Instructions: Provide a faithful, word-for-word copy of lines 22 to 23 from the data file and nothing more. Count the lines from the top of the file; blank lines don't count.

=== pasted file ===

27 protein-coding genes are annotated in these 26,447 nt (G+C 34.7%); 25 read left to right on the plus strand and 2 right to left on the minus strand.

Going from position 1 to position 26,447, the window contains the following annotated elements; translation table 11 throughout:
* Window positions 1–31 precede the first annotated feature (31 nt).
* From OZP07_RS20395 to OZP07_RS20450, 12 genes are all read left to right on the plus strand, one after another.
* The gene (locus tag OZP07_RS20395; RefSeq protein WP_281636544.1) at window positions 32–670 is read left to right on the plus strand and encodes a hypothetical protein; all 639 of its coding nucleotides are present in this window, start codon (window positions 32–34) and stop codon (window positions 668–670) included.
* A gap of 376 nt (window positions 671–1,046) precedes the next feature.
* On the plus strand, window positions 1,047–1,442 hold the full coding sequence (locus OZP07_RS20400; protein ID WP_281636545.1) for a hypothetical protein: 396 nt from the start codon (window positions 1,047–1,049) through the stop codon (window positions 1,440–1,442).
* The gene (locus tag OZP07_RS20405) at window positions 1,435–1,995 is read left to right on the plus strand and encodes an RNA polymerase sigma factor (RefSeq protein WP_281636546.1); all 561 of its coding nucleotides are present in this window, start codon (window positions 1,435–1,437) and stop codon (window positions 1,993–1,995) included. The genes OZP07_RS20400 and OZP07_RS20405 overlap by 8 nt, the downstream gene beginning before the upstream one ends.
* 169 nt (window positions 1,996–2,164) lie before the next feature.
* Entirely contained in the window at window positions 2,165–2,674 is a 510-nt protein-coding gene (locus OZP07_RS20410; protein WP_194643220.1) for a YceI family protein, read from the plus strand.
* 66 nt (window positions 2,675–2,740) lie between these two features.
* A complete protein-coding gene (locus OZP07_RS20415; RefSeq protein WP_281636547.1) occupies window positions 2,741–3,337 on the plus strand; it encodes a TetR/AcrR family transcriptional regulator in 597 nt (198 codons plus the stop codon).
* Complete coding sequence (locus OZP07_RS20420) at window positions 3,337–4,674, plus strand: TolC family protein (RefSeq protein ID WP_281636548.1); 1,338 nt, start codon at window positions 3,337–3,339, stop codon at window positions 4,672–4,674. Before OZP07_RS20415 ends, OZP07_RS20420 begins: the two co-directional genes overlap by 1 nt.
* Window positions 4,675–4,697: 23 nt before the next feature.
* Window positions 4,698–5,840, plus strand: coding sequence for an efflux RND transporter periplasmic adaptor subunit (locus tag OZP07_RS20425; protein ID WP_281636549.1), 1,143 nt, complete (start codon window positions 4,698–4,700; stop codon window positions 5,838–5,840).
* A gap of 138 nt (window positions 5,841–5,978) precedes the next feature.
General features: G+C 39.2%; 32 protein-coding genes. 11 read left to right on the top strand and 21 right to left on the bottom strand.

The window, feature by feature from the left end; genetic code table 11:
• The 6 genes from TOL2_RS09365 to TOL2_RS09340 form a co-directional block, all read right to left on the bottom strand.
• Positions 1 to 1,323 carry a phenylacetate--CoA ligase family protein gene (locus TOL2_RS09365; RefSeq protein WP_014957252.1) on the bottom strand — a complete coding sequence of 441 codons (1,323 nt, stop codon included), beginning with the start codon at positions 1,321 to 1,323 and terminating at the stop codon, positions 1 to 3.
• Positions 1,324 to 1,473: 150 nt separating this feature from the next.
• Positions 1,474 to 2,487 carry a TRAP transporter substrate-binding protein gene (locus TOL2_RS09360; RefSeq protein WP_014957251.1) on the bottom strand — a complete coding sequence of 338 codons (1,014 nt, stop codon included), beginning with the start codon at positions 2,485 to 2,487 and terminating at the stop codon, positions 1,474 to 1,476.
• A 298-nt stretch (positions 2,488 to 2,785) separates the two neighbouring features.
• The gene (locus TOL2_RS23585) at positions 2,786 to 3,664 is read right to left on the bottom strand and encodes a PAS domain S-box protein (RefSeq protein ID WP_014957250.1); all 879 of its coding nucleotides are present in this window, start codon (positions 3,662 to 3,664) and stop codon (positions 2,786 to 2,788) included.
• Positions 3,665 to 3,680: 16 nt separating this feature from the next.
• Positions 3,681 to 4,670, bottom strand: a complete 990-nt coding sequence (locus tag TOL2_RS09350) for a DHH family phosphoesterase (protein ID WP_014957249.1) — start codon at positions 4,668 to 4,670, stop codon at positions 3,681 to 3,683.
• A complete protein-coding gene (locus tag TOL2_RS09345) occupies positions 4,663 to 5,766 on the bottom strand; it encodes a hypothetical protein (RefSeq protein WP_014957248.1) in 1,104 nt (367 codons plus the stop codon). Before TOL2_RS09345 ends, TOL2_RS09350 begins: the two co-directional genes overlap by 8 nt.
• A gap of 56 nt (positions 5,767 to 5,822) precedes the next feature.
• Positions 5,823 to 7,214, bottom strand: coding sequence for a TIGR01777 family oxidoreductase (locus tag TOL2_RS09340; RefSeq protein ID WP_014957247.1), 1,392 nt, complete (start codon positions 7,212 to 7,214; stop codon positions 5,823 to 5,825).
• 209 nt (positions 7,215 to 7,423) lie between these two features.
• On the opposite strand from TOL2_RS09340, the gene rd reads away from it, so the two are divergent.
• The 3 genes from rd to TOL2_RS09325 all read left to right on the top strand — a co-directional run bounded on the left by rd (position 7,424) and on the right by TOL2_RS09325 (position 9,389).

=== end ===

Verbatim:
• Positions 1,474 to 2,487 carry a TRAP transporter substrate-binding protein gene (locus TOL2_RS09360; RefSeq protein WP_014957251.1) on the bottom strand — a complete coding sequence of 338 codons (1,014 nt, stop codon included), beginning with the start codon at positions 2,485 to 2,487 and terminating at the stop codon, positions 1,474 to 1,476.
• A 298-nt stretch (positions 2,488 to 2,785) separates the two neighbouring features.